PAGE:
Schools vote to reintroduce paddling for misbehaving kids in XXI century.
As many parents know, disciplining one child can be hard enough, let alone a whole class filled with them.
This is the overwhelming reality of teachers who've to control classrooms of up to 30 or more kids daily.
Discipline misbehaving kids is one of the challenges schools face. And teachers have been using different strategies to keep students in line.
A few decades back, the use of physical punishment—hitting or whipping students—was common in schoolhouses across the US.
But in recent years, less violent punishments have replaced physical discipline. The number of misbehaving kids also increased.
This is why a few Texas public schools have reintroduced corporal punishment, bringing back paddling.
Under the new policy, teachers can use a wooden paddle to punish disobedient students, administering one paddling for each misdemeanor.
So, at the time of enrollment, parents sign whether they consent to have the punishment used on their child. This needs to be done in written and verbal consent to avoid any complaints in the future. And many parents support the new policy.
The punishment isn't meant for kids who forget their homework or those who didn't use the hallway pass.
This punishment is for students who are purposely doing wrong things or bullying others. Or maybe those misbehaving when classroom sessions are in progress.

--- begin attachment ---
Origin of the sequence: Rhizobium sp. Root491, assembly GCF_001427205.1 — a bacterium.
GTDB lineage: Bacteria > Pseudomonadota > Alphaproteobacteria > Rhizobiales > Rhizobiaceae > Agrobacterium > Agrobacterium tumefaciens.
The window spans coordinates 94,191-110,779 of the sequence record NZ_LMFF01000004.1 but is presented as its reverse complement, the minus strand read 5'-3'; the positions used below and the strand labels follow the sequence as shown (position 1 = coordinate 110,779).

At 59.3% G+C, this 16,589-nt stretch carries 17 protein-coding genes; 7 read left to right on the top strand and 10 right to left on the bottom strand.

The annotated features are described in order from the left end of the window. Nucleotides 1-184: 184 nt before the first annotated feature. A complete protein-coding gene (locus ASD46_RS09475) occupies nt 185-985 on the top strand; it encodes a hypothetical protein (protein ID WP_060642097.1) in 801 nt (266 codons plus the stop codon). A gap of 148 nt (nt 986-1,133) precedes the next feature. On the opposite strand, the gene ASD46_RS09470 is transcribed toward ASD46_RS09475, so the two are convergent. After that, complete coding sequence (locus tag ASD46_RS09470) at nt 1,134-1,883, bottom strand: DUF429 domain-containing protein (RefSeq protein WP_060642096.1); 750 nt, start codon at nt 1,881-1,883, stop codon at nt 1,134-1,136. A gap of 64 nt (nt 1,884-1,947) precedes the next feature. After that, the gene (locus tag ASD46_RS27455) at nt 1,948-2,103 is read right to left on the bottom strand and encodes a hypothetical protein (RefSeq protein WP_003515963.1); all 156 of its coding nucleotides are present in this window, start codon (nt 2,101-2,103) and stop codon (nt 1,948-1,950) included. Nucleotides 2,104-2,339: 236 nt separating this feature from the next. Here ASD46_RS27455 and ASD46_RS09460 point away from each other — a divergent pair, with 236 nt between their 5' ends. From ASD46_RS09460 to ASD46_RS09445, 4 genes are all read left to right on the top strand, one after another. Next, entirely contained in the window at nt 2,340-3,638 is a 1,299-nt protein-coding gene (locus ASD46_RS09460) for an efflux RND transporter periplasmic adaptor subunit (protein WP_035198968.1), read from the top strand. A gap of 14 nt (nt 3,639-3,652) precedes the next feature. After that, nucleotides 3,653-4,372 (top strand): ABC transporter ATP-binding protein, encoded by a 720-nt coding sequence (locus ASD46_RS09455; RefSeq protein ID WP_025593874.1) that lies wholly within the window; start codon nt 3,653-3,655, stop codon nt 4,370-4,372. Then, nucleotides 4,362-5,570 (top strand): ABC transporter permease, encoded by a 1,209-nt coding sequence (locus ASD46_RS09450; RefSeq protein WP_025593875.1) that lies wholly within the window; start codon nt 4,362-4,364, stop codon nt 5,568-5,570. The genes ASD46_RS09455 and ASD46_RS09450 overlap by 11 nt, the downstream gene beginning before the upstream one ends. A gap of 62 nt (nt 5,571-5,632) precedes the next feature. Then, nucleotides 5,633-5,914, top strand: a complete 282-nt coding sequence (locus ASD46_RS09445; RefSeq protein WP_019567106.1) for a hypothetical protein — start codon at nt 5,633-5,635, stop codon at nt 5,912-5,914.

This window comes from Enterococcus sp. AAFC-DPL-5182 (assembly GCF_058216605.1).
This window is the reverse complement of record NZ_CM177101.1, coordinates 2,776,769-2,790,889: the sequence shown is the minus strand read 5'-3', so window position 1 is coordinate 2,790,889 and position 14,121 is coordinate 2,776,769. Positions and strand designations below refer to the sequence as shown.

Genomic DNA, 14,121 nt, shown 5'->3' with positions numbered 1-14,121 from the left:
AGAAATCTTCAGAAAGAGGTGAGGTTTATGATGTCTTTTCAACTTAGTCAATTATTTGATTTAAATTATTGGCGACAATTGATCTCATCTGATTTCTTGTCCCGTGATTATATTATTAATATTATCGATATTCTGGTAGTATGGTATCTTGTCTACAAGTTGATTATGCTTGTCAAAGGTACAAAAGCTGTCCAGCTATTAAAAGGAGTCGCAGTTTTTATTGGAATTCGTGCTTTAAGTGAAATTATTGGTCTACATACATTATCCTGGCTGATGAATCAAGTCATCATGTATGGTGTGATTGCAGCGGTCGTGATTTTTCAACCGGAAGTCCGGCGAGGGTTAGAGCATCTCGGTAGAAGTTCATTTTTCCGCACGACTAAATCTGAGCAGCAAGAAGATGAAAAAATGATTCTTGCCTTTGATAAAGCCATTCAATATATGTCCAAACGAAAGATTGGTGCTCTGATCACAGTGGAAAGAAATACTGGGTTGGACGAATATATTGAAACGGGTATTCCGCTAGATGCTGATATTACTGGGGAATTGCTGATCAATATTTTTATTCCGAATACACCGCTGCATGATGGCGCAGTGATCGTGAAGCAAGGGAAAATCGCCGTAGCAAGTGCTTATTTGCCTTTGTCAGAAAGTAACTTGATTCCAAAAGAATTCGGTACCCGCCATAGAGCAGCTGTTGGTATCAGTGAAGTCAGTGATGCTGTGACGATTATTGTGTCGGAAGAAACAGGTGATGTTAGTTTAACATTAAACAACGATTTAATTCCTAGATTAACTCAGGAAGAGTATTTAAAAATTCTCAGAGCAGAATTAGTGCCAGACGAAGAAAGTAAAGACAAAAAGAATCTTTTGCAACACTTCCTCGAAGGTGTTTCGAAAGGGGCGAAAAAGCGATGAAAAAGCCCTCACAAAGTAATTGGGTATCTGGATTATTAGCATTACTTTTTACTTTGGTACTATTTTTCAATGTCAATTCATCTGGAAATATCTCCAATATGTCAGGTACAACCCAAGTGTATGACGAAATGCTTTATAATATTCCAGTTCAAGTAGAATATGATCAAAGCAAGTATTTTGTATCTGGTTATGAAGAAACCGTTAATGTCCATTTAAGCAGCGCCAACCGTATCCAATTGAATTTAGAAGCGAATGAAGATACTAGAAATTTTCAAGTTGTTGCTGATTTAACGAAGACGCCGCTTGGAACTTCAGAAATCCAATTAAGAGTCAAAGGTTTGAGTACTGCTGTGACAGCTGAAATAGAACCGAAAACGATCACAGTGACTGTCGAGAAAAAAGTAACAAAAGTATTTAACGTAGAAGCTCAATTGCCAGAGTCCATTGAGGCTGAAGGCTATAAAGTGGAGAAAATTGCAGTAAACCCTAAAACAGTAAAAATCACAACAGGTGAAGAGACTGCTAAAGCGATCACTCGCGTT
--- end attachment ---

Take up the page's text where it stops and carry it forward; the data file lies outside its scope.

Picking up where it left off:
The National Association of School Psychologists defines corporal punishment as:
"The intentional infliction of pain or discomfort and/or the use of physical force upon a student with the intention of causing the student to experience bodily pain to correct or punish the student's behavior."
And according to the Texas Classroom Teacher Association, corporal punishment is:
"Deliberate infliction of physical pain by hitting, paddling, spanking, slapping. Or any other physical force used as a means of discipline."
However, the American Academy of Pediatrics (AAP) has taken a strong stance against corporal punishment in schools. The organization claims schools shouldn't use any physical punishment.
Yet, despite their statements, public schools of 19 states throughout the US are allowing paddling.
And schools that continue to use back paddling promises that there's no prejudice or discrimination involved.
The schools state that their punishments work in helping kids remember they should stay well-behaved while at school.
Disciplining kids isn't about controlling kids. Instead, it is all about teaching them to control themselves.
As a result, it's best to use strategies that help your children learn from their mistakes. Teachers should also use forms of punishment that cultivate better decision-making skills.